I thought this week’s post might be best used as a reflection on some of the life advice I’ve gathered during my time chasing my writing dreams and goals. Now, I’m not talking life advice in general, like how grooming your eyebrows can transform your face in both good and bad ways or how it’s easier to get things you want when you’re nice about it. I’m talking about writing advice, you know, usually the last question in all interviews that authors do?
So, here’s my summary of five key pieces advice I’ve gathered and want to pass along to you.
1) If you don’t use it, you could lose it: This is something I’ve very recently experienced myself – when it comes to writing, practice is key. If you don’t exercise your ability in different ways, like writing 3rd person when you’re used to writing 1st person POV for example, then you could find yourself very rusty when you want to make a switch – so don’t let yourself stall in any one area for too long –even if it’s just for practice or experimentation, it can’t hurt to explore other ways of doing things.
2) It’s not personal – really, it’s not: I know that’s a hard one to swallow because we often get really close to our work, but when dealing with professionals in this industry, a rejection or critique is not meant to hurt your feelings, it’s meant to make your work better. Now, I’m not saying that there aren’t cruel people out there ready and willing to crush you at the first chance, but I’m not talking about those people – I’m talking about the professional, respectful people, like the ones I’ve met in my own writing group or my agent and various editors – it’s these people who are trying to help you.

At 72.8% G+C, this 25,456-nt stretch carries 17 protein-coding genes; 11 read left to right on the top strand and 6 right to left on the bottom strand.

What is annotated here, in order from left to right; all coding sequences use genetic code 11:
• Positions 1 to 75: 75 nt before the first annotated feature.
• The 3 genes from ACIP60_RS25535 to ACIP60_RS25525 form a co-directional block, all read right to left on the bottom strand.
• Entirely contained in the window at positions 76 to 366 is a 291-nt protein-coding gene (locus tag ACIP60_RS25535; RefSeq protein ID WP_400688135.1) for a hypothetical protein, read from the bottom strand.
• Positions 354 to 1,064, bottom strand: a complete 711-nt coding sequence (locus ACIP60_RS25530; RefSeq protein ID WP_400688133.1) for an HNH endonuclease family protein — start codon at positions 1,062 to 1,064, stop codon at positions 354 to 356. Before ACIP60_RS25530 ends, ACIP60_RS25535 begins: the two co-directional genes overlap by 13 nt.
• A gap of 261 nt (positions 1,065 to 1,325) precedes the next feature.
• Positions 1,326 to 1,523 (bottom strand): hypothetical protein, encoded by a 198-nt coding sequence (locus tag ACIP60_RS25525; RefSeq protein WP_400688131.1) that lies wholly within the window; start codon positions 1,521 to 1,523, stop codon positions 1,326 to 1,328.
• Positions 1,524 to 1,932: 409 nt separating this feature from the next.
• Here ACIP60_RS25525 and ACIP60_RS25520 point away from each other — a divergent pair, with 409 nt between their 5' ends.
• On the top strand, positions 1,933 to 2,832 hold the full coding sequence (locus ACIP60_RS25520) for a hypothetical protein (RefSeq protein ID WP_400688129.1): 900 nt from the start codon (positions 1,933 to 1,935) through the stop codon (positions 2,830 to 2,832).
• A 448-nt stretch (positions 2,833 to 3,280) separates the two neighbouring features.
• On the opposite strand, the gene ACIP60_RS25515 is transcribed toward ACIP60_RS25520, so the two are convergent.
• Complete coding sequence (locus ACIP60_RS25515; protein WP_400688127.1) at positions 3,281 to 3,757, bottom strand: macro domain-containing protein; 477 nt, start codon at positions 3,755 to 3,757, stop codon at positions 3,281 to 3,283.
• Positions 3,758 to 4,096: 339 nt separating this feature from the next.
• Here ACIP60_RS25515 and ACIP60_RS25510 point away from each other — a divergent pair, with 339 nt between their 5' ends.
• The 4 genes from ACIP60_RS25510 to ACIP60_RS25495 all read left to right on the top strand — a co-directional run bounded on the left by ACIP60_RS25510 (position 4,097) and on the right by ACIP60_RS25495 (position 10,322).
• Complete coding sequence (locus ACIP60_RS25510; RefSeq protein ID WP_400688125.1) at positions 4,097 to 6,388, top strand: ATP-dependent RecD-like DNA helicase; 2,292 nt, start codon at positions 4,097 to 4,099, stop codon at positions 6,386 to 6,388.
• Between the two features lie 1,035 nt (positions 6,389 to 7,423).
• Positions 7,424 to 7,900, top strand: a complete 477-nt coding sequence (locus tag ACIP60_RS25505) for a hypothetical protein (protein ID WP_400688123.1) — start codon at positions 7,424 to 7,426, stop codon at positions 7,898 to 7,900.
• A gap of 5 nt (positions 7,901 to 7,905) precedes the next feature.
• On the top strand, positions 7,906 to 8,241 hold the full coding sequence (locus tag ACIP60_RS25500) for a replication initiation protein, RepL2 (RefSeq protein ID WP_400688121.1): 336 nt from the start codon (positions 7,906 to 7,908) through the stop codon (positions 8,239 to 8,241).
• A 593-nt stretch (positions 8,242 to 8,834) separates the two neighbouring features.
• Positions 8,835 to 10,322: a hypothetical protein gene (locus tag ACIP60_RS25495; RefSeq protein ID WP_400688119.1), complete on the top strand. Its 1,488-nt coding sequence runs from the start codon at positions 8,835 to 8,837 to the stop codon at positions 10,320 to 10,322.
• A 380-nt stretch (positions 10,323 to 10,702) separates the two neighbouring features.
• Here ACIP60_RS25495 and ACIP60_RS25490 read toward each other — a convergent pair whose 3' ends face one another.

3) It never hurts to ask: As long as you’re respectful and polite about it, it doesn’t hurt to put the request out there and ask for what you want, especially if you offer to reciprocate in some way. What’s the worst that can happen? Someone can say no. If you don’t ask, you’ll never know if someone is willing to help you out or not.
4) You can’t give up: No matter how hard it gets (and trust me, it can get pretty hard) you can’t walk away from your dreams. Your chance might be just there, a fingertip away, but if you give up it will never happen. So find some trusted people to talk you off the ledge and keep going.
5) There’s always something to learn: If you think you’re flawless or that you don’t have anything more to learn, then I pity you. There’s always something to work on, improvements can always happen, especially if you’re experimenting with writing styles and breaking through your own boundaries. You need to put yourself out there, get critiques, have betas read your stuff – go to classes, research, explore and keep an open mind.
That’s it – my five top pieces of writing advice. What about you all? What helpful gems have you picked up along the way?